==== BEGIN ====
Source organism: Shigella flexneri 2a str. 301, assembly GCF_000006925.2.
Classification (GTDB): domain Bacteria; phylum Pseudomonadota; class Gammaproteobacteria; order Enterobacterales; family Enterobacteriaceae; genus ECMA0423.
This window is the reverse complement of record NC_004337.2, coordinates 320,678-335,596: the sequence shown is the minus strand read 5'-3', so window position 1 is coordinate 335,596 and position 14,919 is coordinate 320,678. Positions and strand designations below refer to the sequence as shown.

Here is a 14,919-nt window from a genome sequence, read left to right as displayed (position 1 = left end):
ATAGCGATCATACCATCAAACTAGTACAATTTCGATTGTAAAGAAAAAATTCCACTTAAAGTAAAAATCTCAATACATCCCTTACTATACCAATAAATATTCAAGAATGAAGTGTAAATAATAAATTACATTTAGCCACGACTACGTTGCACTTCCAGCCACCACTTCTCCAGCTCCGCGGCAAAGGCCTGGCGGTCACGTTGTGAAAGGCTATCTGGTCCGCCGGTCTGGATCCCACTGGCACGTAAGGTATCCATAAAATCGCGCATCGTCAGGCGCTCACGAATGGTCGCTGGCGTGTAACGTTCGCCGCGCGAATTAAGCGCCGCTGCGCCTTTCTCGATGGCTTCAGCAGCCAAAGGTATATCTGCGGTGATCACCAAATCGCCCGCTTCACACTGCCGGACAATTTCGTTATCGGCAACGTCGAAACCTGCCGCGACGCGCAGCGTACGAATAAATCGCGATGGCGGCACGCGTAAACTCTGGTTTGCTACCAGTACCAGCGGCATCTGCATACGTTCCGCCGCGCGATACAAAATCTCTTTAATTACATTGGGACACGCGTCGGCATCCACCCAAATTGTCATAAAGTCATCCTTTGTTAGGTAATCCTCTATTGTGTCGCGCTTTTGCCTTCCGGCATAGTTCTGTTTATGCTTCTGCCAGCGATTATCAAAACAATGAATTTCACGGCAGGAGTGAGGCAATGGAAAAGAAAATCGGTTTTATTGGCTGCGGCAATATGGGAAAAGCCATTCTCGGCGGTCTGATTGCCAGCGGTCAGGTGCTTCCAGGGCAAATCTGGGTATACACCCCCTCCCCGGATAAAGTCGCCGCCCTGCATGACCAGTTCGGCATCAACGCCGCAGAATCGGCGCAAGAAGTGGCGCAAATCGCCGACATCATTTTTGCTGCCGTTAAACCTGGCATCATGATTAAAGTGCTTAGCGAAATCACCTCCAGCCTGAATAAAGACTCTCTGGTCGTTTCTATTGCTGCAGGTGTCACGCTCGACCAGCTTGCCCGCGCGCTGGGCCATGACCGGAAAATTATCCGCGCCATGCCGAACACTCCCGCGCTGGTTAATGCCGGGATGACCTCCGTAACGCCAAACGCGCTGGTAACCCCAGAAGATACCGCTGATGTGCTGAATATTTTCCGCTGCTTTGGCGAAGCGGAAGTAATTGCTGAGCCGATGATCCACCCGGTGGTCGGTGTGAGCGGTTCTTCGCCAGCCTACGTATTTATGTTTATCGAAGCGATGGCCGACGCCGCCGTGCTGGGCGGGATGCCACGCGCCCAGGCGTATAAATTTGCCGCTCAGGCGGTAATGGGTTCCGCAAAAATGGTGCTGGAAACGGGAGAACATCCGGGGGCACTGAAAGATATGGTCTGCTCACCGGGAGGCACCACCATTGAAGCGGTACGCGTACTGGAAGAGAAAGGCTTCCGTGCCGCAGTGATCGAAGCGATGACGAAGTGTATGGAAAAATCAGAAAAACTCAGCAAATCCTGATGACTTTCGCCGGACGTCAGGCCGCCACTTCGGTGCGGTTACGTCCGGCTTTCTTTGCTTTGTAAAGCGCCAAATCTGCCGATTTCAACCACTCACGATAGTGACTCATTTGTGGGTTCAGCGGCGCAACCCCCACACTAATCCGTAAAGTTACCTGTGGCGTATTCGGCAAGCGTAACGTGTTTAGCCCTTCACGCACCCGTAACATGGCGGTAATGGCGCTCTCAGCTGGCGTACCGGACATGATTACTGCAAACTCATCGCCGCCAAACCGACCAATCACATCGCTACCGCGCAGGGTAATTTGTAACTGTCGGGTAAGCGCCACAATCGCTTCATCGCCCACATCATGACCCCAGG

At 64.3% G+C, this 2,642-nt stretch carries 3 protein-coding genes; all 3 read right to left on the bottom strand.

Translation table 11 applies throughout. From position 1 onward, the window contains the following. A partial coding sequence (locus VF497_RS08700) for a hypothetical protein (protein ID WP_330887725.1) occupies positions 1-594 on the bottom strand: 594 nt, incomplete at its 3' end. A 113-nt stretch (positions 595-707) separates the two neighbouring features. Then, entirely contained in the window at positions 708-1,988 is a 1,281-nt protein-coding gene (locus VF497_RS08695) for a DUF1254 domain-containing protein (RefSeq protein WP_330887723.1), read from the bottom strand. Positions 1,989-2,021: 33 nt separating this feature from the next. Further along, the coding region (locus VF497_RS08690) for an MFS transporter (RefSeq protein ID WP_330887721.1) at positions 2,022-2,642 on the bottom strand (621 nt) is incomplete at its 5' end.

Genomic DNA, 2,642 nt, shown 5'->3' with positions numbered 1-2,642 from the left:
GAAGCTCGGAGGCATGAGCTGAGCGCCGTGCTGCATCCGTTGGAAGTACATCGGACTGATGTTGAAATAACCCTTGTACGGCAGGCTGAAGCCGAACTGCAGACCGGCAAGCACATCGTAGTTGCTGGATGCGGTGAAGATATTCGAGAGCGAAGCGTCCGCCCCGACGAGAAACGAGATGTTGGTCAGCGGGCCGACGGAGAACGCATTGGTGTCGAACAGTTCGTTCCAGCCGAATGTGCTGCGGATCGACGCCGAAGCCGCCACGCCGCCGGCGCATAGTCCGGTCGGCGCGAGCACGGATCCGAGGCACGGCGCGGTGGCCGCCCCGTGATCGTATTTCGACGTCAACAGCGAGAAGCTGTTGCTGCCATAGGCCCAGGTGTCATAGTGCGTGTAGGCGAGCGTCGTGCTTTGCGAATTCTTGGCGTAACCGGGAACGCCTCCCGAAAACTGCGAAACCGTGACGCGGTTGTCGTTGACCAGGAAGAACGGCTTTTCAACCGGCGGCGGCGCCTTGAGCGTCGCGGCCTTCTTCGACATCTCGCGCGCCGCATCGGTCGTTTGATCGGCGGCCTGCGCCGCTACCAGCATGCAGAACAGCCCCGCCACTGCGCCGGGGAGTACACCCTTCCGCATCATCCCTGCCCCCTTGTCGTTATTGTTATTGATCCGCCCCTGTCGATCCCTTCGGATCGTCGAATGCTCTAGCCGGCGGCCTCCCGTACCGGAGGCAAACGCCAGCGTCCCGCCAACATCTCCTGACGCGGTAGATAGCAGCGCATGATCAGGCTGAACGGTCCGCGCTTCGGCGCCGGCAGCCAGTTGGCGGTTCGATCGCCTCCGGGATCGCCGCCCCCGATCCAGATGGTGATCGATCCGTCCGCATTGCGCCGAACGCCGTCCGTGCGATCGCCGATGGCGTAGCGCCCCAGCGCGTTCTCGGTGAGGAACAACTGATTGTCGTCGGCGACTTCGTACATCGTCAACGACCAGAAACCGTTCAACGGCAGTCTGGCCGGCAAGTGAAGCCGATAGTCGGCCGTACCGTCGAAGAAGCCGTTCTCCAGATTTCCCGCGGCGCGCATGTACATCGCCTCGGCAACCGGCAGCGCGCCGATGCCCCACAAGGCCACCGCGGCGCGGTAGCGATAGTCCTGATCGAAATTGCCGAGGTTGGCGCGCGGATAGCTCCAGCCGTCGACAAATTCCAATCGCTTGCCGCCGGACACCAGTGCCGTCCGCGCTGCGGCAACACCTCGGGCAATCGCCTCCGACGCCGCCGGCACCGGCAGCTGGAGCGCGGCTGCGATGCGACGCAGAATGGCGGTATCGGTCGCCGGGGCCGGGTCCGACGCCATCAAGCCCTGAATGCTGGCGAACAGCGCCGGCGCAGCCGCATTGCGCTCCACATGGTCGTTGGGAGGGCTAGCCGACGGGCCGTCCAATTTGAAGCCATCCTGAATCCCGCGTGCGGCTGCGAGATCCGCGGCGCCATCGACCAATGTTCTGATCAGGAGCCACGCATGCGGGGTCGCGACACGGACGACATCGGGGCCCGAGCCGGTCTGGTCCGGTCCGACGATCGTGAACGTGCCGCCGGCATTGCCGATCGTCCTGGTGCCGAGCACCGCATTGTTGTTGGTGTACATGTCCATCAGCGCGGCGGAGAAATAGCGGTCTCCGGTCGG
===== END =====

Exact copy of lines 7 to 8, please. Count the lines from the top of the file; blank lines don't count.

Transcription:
Translation table 11 applies throughout. From position 1 onward, the window contains the following. A partial coding sequence (locus VF497_RS08700) for a hypothetical protein (protein ID WP_330887725.1) occupies positions 1-594 on the bottom strand: 594 nt, incomplete at its 3' end. A 113-nt stretch (positions 595-707) separates the two neighbouring features. Then, entirely contained in the window at positions 708-1,988 is a 1,281-nt protein-coding gene (locus VF497_RS08695) for a DUF1254 domain-containing protein (RefSeq protein WP_330887723.1), read from the bottom strand. Positions 1,989-2,021: 33 nt separating this feature from the next. Further along, the coding region (locus VF497_RS08690) for an MFS transporter (RefSeq protein ID WP_330887721.1) at positions 2,022-2,642 on the bottom strand (621 nt) is incomplete at its 5' end.

Genomic DNA, 2,642 nt, shown 5'->3' with positions numbered 1-2,642 from the left: